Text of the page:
The Leadership of an Advocate and Physician: Antonia Novello

Written by Theertha, Teen Volunteer
Halifax Public Libraries' Teen Blog is written by and for teens. Discover more posts here.

“I believe that fortitude is key. More than anything, be consistent. Go at it. Go at it. Go at it. When you succeed, don’t forget the responsibility of making somebody else succeed with you.”  —Antonia Novello.

You have probably noticed that doctors, nurses, surgeons, and EMTs are pretty important to society. Leaders such as advocates, politicians, and influencers are also pretty important for keeping our society in order. But what happens when the traits of a Physician and leader are combined? The result is a super-strong, super capable, and super inspirational individual.

You might be thinking, "It's pretty rare to have an individual today with these amazing characteristics." Well, there is such an individual with ALL of these characteristics, and more. Her name is Antonia Novello, and she works to bring hope to those who need it.

Early life and education

Antonia Novello is a Physician of Puerto Rican heritage. She was born on August 23, 1944, and is the oldest of four children. After her dad died—when she was only 8 years old—she and her siblings relied heavily on their mom for support. As a child, Antonia suffered from an extremely painful colon condition, which she later had corrected when she was 18 years old. This childhood disorder is what inspired her to pursue medicine, where she could help civilians by joining the medical field. To this day, she continues to have goals of minimizing people's suffering by making sure they lead healthy and successful lifestyles.

After completing her undergraduate degree in 1965—plus her medical training in 1970—she moved to Ann Arbor, Michigan. She then completed her internship and residency in the field of Paediatrics. After this, she finished her fellowship and earned a well-deserved Master's degree in Public Health from John Hopkins University, in 1982.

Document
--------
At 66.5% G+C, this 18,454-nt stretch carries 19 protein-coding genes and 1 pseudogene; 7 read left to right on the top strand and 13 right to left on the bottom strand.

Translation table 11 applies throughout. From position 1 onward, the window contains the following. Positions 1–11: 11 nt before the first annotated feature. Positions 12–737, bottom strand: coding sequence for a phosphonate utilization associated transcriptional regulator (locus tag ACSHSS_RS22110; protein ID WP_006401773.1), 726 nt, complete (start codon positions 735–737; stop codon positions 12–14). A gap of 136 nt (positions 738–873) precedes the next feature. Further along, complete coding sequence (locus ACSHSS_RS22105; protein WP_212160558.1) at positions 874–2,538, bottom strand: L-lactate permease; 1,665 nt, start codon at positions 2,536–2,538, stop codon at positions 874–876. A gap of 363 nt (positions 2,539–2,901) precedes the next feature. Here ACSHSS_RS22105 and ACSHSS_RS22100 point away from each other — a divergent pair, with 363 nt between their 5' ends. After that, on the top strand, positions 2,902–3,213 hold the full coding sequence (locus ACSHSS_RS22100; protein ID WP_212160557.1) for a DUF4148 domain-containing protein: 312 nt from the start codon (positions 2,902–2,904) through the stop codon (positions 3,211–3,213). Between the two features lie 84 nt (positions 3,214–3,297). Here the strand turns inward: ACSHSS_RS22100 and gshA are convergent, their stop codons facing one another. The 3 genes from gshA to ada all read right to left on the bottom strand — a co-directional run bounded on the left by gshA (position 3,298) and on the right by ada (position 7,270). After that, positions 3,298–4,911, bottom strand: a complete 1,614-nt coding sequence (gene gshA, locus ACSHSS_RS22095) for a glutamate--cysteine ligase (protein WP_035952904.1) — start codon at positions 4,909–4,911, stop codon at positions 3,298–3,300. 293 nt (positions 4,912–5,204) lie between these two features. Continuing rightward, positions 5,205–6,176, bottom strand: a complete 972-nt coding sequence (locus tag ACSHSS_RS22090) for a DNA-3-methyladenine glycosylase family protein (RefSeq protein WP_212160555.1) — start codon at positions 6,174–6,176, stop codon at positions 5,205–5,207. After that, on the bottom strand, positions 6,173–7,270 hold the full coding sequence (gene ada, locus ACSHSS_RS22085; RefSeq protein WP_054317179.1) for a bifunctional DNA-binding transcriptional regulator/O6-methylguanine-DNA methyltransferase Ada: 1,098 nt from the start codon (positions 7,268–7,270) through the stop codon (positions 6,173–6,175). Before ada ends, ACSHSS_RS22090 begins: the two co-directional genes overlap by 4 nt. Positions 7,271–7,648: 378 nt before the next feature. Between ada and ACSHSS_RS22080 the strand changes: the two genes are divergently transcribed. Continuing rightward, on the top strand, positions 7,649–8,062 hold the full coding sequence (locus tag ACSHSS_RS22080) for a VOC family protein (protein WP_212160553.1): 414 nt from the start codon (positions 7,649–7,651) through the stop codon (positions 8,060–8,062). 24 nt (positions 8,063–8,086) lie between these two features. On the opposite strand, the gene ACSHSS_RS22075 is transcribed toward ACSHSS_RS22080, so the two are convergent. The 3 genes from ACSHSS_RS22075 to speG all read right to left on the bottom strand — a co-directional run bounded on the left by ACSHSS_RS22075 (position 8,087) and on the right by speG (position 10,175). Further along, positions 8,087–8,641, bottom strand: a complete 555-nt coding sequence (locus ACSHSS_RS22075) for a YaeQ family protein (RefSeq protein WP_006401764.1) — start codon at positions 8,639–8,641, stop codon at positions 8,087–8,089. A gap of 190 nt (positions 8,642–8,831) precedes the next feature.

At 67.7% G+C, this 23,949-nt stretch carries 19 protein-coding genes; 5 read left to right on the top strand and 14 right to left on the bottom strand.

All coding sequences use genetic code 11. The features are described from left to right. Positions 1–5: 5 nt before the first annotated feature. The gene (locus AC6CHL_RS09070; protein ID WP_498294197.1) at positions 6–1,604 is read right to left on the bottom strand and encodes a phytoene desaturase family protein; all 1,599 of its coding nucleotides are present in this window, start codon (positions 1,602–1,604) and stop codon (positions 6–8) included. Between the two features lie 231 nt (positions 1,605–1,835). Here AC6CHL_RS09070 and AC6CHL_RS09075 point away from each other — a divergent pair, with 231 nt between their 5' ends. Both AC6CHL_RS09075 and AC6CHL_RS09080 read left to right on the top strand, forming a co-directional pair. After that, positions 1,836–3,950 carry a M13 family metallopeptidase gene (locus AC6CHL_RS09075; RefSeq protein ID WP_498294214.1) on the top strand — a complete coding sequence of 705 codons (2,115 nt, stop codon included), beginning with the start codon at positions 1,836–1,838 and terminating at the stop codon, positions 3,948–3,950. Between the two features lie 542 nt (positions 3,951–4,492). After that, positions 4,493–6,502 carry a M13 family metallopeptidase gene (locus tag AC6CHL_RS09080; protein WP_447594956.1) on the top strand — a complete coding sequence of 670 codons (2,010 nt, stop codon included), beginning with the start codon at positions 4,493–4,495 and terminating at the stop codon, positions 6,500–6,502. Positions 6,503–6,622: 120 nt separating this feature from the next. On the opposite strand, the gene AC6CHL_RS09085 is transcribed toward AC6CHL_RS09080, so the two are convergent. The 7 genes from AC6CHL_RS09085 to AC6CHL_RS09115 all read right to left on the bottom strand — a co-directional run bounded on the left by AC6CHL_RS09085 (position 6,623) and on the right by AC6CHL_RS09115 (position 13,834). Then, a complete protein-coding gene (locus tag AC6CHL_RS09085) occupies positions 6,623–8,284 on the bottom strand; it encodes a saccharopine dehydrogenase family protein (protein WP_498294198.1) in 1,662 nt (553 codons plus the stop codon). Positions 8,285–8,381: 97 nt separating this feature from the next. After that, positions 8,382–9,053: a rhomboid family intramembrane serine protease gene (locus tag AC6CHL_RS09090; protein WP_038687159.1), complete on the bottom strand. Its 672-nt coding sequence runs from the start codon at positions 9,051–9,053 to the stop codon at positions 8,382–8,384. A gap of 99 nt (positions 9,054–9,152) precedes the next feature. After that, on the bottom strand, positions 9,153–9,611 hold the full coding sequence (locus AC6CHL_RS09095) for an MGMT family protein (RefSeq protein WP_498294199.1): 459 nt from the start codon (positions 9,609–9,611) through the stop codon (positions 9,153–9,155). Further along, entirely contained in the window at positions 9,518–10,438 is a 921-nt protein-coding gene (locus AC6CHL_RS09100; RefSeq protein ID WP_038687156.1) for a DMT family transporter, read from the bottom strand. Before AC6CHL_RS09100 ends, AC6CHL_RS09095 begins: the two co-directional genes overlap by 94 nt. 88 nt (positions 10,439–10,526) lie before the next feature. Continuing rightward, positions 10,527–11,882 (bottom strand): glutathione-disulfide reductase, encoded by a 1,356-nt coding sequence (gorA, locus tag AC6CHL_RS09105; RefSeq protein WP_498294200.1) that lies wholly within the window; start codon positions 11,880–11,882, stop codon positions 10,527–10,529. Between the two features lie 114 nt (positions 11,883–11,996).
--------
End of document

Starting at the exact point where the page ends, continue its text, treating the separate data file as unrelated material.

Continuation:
Antonia Novello excelled at working in Public Health. In 1986, she rose up the ranks rather quickly to Deputy Directorship of the National Institute of Child Health and Human Development. Around this time, she continued to serve as a Congressional Fellow on the staff of the Labour and Human Resources Committee. This role mainly focused on giving advice to legislators on bills regarding health issues, like cigarette warning labels.

In 1990—a super important year for Novello—President George Bush appointed her Surgeon General of the United States of America, as well as the head of Public Health Services. During her time in office, she advocated for an anti-smoking campaign and voiced to the public the need for an improved AIDS education program. She was deeply involved in striving for better healthcare for minority groups, such as persons with disabilities, people experiencing poverty, and women and children. She knew just how tough it was for minority groups to receive above-average healthcare, which compelled her to spend a good chunk of her time as head of Public Health Services helping those experiencing hardships in the community.


After her time as Surgeon General, she became a representative for UNICEF, in 1993. Here, she continued to advocate for women's health, children and people experiencing poverty. She mainly focused on working to remove nutritional issues—like iodine deficiency—and made sure to steer smoking away from these minority groups. 

During most of her career, Antonia Novello received numerous awards such as the Don Quijote Lifetime Achievement Award, in 2011. Today, she continues to advocate for health issues, look after the general public, and be a consistent role model. She is someone you should definitely appreciate and respect. Her work has shown that she cares for the well-being of everyone, from all walks of life, making sure that they lead equal, healthy, and positive lives.

Learn more

Interested in learning more?

Check out the websites I used to source information:

Changing the Face of Medicine, opens a new window

Britannica, opens a new window

National Women's Hall of Fame, opens a new window

About the writer

Hi! My name is Theertha and I’m a grade 12 student with future goals of becoming a Paediatrician. I enjoy spending time with friends and family and love volunteering.